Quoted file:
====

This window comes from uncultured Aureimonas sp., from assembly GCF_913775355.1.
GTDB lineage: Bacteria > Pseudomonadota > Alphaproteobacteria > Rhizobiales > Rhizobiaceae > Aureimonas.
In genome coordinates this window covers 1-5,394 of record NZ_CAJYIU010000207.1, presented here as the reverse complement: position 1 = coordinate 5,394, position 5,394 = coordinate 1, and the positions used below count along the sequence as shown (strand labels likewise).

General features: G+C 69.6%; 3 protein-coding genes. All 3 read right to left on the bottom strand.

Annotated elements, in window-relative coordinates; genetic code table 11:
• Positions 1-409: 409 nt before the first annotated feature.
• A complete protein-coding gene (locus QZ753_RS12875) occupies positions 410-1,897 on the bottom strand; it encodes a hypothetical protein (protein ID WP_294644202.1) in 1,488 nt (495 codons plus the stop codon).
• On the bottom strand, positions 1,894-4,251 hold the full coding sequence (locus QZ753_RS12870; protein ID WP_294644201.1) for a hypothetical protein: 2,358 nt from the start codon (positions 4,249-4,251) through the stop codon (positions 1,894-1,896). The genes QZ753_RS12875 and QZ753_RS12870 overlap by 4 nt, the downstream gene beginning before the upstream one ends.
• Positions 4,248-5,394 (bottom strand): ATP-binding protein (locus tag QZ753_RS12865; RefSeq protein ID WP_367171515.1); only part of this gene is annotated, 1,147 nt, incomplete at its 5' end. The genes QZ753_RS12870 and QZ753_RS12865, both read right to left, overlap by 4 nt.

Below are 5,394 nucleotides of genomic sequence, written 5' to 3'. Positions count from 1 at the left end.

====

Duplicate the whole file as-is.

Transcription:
This window comes from uncultured Aureimonas sp., from assembly GCF_913775355.1.
GTDB lineage: Bacteria > Pseudomonadota > Alphaproteobacteria > Rhizobiales > Rhizobiaceae > Aureimonas.
In genome coordinates this window covers 1-5,394 of record NZ_CAJYIU010000207.1, presented here as the reverse complement: position 1 = coordinate 5,394, position 5,394 = coordinate 1, and the positions used below count along the sequence as shown (strand labels likewise).

General features: G+C 69.6%; 3 protein-coding genes. All 3 read right to left on the bottom strand.

Annotated elements, in window-relative coordinates; genetic code table 11:
• Positions 1-409: 409 nt before the first annotated feature.
• A complete protein-coding gene (locus QZ753_RS12875) occupies positions 410-1,897 on the bottom strand; it encodes a hypothetical protein (protein ID WP_294644202.1) in 1,488 nt (495 codons plus the stop codon).
• On the bottom strand, positions 1,894-4,251 hold the full coding sequence (locus QZ753_RS12870; protein ID WP_294644201.1) for a hypothetical protein: 2,358 nt from the start codon (positions 4,249-4,251) through the stop codon (positions 1,894-1,896). The genes QZ753_RS12875 and QZ753_RS12870 overlap by 4 nt, the downstream gene beginning before the upstream one ends.
• Positions 4,248-5,394 (bottom strand): ATP-binding protein (locus tag QZ753_RS12865; RefSeq protein ID WP_367171515.1); only part of this gene is annotated, 1,147 nt, incomplete at its 5' end. The genes QZ753_RS12870 and QZ753_RS12865, both read right to left, overlap by 4 nt.

Below are 5,394 nucleotides of genomic sequence, written 5' to 3'. Positions count from 1 at the left end.